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The student news site of Marquette University

Marquette Wire

The student news site of Marquette University

Marquette Wire

Carefully crafting a perfect scare

Photo by Courtesy of scare actors from Screamin’ Acres
Scare actors pride themselves on getting the shrillest screams and most dramatic reactions.

The room is dark. Images of spiders, snakes and everything you fear cover the walls. As your heart begins to race, you turn the corner, seeking the quickest way to get out. Out of nowhere, a clown pops out of the shadows with a chainsaw in hand. He screams insults and threats into your ear. This is your worst nightmare.

Demands for more terror in haunted houses have increased over the past two decades, forcing haunted houses to unleash even more horror than what they had before. Scare actors are a method of heightening the haunt. By jumping out of hidden doors, wearing scary costumes, screaming threats and more, scare actors have the ability to take haunted houses to a new level.

Dan Decker, a scare actor at Screamin’ Acres Haunted Houses in Stoughton, Wisconsin, is known as “Hawk the Madman.” Decker takes on the persona of an “escaped mental patient” clown in the haunted house. He said that his favorite part about taking part in the haunt is how he affects the customers that walk through it, as well as the people he works with.

“I love to see the customers get so enveloped in the character and scene that they believe it to be absolutely real,” Decker said. “And second – just as amazing – is to see the camaraderie and family that develops amongst the haunters. We literally call it our ‘haunt family’ and it surpasses the location of the haunt.”

Matt Stone is also a scare actor with Screamin’ Acres Haunted Houses. Known as “The Stalker,” Stone got into scare acting because he has always had an eye for horror and wanted to become a role in scaring people.

To scare actors like Decker and Stone, the most important part about their jobs is to achieve “the perfect scare.” In order to reach this goal, Stone said that he likes to target the weakest links of groups that enter the haunted house.

“The best way to get a good scare is to read your crowd and then you go for the weakest one. The one who doesn’t even want to look at you, let alone hear your voice or even be in the same room as you,” Stone said.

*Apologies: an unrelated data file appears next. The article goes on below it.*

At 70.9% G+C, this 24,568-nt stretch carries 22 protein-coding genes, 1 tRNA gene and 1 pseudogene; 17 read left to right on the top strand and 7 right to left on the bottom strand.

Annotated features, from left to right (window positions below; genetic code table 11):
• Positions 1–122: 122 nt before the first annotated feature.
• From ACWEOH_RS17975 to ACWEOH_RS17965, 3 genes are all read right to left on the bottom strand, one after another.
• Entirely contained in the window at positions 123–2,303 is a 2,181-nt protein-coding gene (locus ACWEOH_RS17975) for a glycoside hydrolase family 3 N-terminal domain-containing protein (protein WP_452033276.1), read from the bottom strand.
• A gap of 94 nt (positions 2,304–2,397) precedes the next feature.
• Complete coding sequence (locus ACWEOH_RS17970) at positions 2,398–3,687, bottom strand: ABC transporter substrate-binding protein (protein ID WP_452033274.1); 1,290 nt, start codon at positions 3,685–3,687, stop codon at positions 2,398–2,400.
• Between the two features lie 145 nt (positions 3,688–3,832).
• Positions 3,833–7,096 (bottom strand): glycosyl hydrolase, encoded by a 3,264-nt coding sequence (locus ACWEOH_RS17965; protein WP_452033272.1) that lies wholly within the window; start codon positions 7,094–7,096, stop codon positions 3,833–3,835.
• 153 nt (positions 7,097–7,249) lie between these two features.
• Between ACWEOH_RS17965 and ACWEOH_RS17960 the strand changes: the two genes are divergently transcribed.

Decker said that a lot of preparation takes place to be both physically and mentally ready to create the perfect scare. For Decker, a lot of pre-haunt rituals involve hanging out with his coworkers.

“We pump each other up as you would see a football team getting ready pre-game. Laughing, joking, talking about the night coming up and just mad s**t talking. We push each other to get psyched up and ready to make people urinate and defecate,” Decker said.

Even though haunted houses can be a demanding and draining experience according to customer surveys, something about the scare keeps people going back. Rev. Ryan Duns, a professor at Marquette University, credits this concept to the feelings and emotions that horror brings to people.

Duns, who is a long-time fan of horror movies, said that he can be picky about what horror movies he likes and what he dislikes. He said that he prefers horror stories that make him question his life. 

“For me, then, it’s a well-crafted story that matters most,” Duns said. “Tell me a story that forces me to question the way I see the world, the ways I think I’m safe and secure, and I’m hooked. Get me to wonder about my own sanity and I’m a fan.”

Duns hopes that people recognize the importance of horror movies and events due to the conclusions that people come to after experiencing them.

“Contrary to popular belief, horror is not for sickos and weirdos.! I think horror is a great genre for getting viewers to consider deep questions,” Duns said. “To my mind, horror is at its best not when it grosses us out but when they leave us wondering … leave us fearing … leave us looking over our shoulder just in case the monster we saw on the screen, or the evil force we just read about, is in the room with us right now. “

This story was written by Phoebe Goebel. She can be reached at [email protected]. Aiyona Calvin contributed to this article.

Update: This story was updated to correctly attribute the photo to Screamin’ Acres and fix the name of one our sources.

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Phoebe Goebel
Phoebe Goebel, Editor of Diversity and Inclusion
Phoebe is the Editor of Diversity and Inclusion at the Wire. She is a junior from Hinsdale, IL studying journalism. In her free time, Phoebe enjoys thrifting and can solve a Rubik's cube in less than one minute. This year Phoebe is looking forward to covering a different section at the Wire.

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